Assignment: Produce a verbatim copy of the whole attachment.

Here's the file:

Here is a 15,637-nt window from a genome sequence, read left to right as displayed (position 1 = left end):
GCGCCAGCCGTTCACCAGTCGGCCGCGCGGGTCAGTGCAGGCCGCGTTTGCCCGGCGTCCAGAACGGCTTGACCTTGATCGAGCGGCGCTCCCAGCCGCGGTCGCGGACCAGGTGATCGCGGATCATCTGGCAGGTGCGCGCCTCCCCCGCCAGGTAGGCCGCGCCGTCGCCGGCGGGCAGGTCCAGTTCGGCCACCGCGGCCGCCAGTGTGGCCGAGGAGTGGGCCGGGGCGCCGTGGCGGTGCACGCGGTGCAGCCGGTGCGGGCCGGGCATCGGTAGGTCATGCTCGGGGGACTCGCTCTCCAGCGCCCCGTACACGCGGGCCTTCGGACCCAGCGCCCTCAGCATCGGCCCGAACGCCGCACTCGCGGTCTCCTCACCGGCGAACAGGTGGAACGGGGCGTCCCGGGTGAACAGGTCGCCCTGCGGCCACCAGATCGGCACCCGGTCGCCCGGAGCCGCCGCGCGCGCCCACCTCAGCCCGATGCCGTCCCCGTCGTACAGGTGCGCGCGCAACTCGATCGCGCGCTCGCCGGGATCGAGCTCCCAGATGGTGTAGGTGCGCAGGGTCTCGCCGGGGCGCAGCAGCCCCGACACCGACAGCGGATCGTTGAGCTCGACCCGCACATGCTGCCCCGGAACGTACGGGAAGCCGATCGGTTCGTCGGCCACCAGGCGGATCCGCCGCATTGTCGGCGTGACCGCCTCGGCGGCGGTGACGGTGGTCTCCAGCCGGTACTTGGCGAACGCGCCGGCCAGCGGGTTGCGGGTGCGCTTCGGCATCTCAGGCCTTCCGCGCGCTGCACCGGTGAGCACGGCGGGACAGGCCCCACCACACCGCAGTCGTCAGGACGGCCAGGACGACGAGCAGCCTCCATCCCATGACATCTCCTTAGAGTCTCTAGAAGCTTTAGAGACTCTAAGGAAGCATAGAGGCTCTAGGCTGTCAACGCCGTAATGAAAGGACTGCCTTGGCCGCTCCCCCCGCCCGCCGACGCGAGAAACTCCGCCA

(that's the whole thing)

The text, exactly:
Here is a 15,637-nt window from a genome sequence, read left to right as displayed (position 1 = left end):
GCGCCAGCCGTTCACCAGTCGGCCGCGCGGGTCAGTGCAGGCCGCGTTTGCCCGGCGTCCAGAACGGCTTGACCTTGATCGAGCGGCGCTCCCAGCCGCGGTCGCGGACCAGGTGATCGCGGATCATCTGGCAGGTGCGCGCCTCCCCCGCCAGGTAGGCCGCGCCGTCGCCGGCGGGCAGGTCCAGTTCGGCCACCGCGGCCGCCAGTGTGGCCGAGGAGTGGGCCGGGGCGCCGTGGCGGTGCACGCGGTGCAGCCGGTGCGGGCCGGGCATCGGTAGGTCATGCTCGGGGGACTCGCTCTCCAGCGCCCCGTACACGCGGGCCTTCGGACCCAGCGCCCTCAGCATCGGCCCGAACGCCGCACTCGCGGTCTCCTCACCGGCGAACAGGTGGAACGGGGCGTCCCGGGTGAACAGGTCGCCCTGCGGCCACCAGATCGGCACCCGGTCGCCCGGAGCCGCCGCGCGCGCCCACCTCAGCCCGATGCCGTCCCCGTCGTACAGGTGCGCGCGCAACTCGATCGCGCGCTCGCCGGGATCGAGCTCCCAGATGGTGTAGGTGCGCAGGGTCTCGCCGGGGCGCAGCAGCCCCGACACCGACAGCGGATCGTTGAGCTCGACCCGCACATGCTGCCCCGGAACGTACGGGAAGCCGATCGGTTCGTCGGCCACCAGGCGGATCCGCCGCATTGTCGGCGTGACCGCCTCGGCGGCGGTGACGGTGGTCTCCAGCCGGTACTTGGCGAACGCGCCGGCCAGCGGGTTGCGGGTGCGCTTCGGCATCTCAGGCCTTCCGCGCGCTGCACCGGTGAGCACGGCGGGACAGGCCCCACCACACCGCAGTCGTCAGGACGGCCAGGACGACGAGCAGCCTCCATCCCATGACATCTCCTTAGAGTCTCTAGAAGCTTTAGAGACTCTAAGGAAGCATAGAGGCTCTAGGCTGTCAACGCCGTAATGAAAGGACTGCCTTGGCCGCTCCCCCCGCCCGCCGACGCGAGAAACTCCGCCA